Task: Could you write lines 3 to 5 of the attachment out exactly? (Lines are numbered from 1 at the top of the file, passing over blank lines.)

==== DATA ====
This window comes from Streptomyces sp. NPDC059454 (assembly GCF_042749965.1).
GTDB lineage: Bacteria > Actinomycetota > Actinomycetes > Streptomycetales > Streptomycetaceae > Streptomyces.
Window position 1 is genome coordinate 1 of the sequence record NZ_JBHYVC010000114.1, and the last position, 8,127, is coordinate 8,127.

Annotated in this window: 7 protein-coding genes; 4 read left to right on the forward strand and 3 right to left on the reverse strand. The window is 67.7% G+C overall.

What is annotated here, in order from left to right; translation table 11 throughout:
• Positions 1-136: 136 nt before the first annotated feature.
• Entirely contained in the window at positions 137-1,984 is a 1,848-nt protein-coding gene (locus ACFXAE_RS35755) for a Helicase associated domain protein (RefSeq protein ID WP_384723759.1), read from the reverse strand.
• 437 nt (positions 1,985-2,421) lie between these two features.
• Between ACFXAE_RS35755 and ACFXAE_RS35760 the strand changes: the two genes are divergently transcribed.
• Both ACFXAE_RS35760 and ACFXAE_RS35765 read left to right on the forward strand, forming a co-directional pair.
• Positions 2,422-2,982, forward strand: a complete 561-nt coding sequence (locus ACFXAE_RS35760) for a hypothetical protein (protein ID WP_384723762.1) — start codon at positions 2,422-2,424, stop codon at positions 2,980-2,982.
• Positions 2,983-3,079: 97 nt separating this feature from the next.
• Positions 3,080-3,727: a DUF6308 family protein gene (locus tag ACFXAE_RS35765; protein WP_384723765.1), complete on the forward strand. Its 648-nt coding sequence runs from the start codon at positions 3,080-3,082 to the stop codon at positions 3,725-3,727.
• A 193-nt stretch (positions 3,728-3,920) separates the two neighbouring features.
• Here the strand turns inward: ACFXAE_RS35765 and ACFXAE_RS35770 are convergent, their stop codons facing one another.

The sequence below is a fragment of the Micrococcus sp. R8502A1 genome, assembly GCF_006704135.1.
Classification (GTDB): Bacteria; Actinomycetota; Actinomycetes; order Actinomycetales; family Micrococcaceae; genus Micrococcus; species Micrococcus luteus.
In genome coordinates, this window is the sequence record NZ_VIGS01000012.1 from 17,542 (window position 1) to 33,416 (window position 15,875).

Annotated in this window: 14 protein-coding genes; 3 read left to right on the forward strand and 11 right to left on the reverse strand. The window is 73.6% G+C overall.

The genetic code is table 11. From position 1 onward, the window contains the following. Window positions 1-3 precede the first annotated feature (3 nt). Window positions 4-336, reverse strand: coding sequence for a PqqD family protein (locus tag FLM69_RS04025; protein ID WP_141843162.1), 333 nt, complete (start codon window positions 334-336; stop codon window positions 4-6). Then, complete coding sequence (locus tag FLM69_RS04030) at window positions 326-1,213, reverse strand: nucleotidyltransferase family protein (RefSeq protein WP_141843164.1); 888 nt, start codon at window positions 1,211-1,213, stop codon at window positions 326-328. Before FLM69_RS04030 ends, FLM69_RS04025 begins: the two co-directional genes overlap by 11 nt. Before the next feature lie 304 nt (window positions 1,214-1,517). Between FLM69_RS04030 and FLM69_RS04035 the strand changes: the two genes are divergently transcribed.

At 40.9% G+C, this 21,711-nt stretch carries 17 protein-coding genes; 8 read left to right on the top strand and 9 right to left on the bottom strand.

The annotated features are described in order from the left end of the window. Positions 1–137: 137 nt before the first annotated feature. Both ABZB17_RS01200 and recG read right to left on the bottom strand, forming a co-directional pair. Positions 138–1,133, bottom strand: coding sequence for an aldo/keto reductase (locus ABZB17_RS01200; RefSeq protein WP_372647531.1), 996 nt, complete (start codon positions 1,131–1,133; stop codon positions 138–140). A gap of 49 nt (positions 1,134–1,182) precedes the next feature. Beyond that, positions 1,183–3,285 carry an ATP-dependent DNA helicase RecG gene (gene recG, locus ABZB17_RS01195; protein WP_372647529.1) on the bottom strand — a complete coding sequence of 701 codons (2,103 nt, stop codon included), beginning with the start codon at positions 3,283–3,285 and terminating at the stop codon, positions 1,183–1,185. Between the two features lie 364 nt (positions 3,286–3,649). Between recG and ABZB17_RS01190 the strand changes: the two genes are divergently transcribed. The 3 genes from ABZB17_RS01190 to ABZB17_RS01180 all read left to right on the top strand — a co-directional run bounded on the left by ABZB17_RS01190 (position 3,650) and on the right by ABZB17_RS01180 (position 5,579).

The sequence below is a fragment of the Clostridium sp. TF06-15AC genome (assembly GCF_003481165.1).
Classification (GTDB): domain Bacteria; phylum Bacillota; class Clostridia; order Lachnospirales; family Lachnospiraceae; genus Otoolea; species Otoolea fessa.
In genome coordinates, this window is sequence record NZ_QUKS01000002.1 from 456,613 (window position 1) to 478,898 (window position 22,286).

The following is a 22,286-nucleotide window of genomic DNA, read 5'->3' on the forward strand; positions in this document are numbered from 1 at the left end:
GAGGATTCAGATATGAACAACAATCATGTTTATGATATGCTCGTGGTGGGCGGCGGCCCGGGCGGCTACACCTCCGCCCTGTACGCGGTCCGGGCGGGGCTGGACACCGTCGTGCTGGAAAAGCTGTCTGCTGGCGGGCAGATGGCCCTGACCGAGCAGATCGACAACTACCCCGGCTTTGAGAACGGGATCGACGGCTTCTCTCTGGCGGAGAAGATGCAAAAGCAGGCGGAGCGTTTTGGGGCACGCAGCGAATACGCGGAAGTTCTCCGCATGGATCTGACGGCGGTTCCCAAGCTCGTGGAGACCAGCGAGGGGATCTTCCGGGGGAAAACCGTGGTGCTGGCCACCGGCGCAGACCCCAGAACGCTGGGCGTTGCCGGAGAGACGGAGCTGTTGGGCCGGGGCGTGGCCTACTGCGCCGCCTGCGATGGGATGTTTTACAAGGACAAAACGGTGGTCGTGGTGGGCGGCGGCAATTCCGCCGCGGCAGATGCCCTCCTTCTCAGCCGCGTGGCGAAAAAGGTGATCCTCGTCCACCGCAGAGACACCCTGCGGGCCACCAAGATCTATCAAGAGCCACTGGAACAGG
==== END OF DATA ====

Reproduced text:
Window position 1 is genome coordinate 1 of the sequence record NZ_JBHYVC010000114.1, and the last position, 8,127, is coordinate 8,127.

Annotated in this window: 7 protein-coding genes; 4 read left to right on the forward strand and 3 right to left on the reverse strand. The window is 67.7% G+C overall.

What is annotated here, in order from left to right; translation table 11 throughout: